sse2 ports the mmx integer instructions to xmm registers (mmx registers are 64bit while xmm are 128)
sse2 also adds nontemporal stores for xmm registers (write directly to ram, bypassing cache)
this is going to be a loss for 32bit OS people running QT things on sse2 capable cpus
at least for default compiled QT
sse3's horizontal things and couple new instructions are useful for some algorithms (boasted that its for DSP and 3D)
it all depends on how you need to process data and i doubt QT will need them (idk)
why disable it on builds ?
cpu dispatching should be fine enough mechanism for one build to work good on all cpus
QT devs probably have their own reasons
Make sure that update-manager or some other background process is not trying to run and hogging the CPU on anything this old! Open a terminal and run Top, look at what is running. Update managers and things like apt's xapian index are common culprits, you cannot use them on something this old. Same goes for Pulseaudio-older machines can't handle the overhead.
Some of the slower Coppermine or Tualitin-based Celerons used surprisingly little power at slower speeds and are thus better suited to minimally-demanding applications that they can handle than a Pentium 4, especialy a power-hogging Prescott chip. File servers, print servers, sound servers, you name it! No reason to spend $300 on an Atom box to do this, don't know if the difference between a 10W box and a 30W box can pay the environmental costs of producing a new computer from raw materials all the way back to the mine.
A tougher choice exists when setting up web computers and Pentium 4's are what's available. Strip down to OS a bit, use alternate versions of packages compiled for newer systems, do NOT use the new style desktop environments and they work-but there an Atom/Fusion box saves a lot more power if the machine will run for many hours a day. Hell to find graphics cards for AGP versions that can play H264 in hardware, cannot play 1080p video without them. Still, I see a LOT of these in use in my community, and many people never see a single 1080p video file due to bandwidth.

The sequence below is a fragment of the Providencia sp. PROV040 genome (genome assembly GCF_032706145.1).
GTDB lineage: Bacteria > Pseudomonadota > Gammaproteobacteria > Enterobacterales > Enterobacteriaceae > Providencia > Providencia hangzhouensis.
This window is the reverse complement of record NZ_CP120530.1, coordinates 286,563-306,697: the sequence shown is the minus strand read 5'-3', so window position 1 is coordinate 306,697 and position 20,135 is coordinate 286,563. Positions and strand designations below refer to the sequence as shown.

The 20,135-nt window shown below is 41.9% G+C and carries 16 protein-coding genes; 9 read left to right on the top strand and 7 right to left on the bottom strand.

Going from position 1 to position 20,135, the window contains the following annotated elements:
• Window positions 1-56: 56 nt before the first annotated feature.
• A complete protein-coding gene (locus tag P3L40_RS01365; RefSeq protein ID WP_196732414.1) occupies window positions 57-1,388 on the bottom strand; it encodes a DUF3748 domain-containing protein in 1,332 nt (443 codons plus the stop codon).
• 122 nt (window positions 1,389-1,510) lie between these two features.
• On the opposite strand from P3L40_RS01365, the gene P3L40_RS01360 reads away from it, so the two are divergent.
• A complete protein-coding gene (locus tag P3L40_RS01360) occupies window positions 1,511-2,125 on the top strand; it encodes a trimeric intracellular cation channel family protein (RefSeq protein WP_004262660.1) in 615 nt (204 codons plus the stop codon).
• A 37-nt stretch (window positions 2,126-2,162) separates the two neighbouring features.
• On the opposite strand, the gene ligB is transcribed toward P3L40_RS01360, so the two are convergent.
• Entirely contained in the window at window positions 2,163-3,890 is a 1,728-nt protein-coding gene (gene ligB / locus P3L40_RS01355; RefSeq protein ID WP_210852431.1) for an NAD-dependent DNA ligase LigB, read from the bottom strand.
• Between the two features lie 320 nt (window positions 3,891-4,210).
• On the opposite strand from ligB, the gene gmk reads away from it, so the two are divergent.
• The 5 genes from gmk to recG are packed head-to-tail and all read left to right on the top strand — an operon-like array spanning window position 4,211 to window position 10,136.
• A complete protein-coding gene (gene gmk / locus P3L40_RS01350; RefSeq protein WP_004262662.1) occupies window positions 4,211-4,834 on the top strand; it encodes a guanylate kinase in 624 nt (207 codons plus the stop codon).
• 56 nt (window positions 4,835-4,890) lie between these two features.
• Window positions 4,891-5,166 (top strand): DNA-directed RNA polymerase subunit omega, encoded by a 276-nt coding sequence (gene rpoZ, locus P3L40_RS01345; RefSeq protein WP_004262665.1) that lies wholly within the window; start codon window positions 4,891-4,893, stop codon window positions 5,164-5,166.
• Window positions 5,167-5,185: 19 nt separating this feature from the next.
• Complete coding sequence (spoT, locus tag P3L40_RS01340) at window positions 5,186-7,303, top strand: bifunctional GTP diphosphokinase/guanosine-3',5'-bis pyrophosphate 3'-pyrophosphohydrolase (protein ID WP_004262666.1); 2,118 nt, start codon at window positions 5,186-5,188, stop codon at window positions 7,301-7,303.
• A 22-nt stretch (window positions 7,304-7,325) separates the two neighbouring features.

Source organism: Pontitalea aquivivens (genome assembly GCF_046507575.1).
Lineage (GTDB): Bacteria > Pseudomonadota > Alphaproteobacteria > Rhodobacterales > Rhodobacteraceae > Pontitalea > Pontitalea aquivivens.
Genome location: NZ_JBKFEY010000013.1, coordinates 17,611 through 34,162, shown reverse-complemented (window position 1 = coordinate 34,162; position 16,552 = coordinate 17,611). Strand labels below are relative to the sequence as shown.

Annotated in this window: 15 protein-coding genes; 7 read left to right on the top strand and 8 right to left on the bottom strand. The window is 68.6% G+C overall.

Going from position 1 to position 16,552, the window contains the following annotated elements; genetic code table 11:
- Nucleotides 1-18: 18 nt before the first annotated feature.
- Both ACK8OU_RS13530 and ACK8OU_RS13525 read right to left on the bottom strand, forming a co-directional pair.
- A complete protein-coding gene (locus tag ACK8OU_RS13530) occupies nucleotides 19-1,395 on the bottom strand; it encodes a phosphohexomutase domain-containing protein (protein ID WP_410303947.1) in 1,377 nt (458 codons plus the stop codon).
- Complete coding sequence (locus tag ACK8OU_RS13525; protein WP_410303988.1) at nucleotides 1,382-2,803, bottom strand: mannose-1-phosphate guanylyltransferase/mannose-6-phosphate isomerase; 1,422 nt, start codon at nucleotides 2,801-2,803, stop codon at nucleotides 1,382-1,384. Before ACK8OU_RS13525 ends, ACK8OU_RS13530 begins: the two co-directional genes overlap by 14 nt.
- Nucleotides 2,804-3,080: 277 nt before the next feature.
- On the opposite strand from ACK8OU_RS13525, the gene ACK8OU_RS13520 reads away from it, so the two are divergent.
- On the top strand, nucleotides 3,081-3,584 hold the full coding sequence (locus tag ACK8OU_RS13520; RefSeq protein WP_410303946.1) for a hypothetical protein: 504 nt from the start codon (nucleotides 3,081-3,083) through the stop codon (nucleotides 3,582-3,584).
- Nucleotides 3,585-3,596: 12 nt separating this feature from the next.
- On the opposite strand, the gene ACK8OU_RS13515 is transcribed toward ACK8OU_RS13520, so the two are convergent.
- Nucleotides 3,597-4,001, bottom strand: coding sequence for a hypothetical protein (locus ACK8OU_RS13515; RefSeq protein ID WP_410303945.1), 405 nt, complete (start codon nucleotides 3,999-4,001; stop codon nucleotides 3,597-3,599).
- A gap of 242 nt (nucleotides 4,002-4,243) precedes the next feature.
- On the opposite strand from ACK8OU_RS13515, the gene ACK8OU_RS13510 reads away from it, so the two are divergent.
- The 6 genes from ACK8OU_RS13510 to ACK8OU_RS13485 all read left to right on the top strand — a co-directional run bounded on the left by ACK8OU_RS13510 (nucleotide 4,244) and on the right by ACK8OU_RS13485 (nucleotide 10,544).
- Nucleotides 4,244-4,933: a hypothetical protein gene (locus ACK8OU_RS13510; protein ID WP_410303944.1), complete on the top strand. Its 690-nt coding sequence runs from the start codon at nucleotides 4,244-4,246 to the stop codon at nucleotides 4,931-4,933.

The Athlon 64 should probably be considered the "first modern processor" that modern distros need to be able to support. I've got one with a Radeon HD4350, Ubuntu 13.10/Cinnamon on it, and it can play a 1080p H264 video using VDPAU on the open driver while running the Cinnamon desktop. It can do anything my Bulldozer box can do except edit HD video or play demanding games. Yes, it supports SSE2. By comparison, Athlon XP does not, and Atlhlon Thunderbird lacks SSE entirely.
Originally Posted by AlliancemdOriginally Posted by darkcoderHaving an old computer does not at all mean that you have to use old and unsupported software, it only means that you have to choose the software you use with regards to resource usage, which doesn't disqualify using Qt based software.Yes, while Gentoo well tuned can do miracles (I used it for a couple of years), some people try to use very old computers with the latest software.
It's time to let go of pre 64-bit hardware. Just because it still runs doesn't mean it's still worth running. A Model T Ford may still work, but you wouldn't choose one as your daily driver.
Any specialized low performance requirement you have for old hardware can probably be done on an ARM chip for even less power consumption with the same or better performance over the decade old x86 hardware.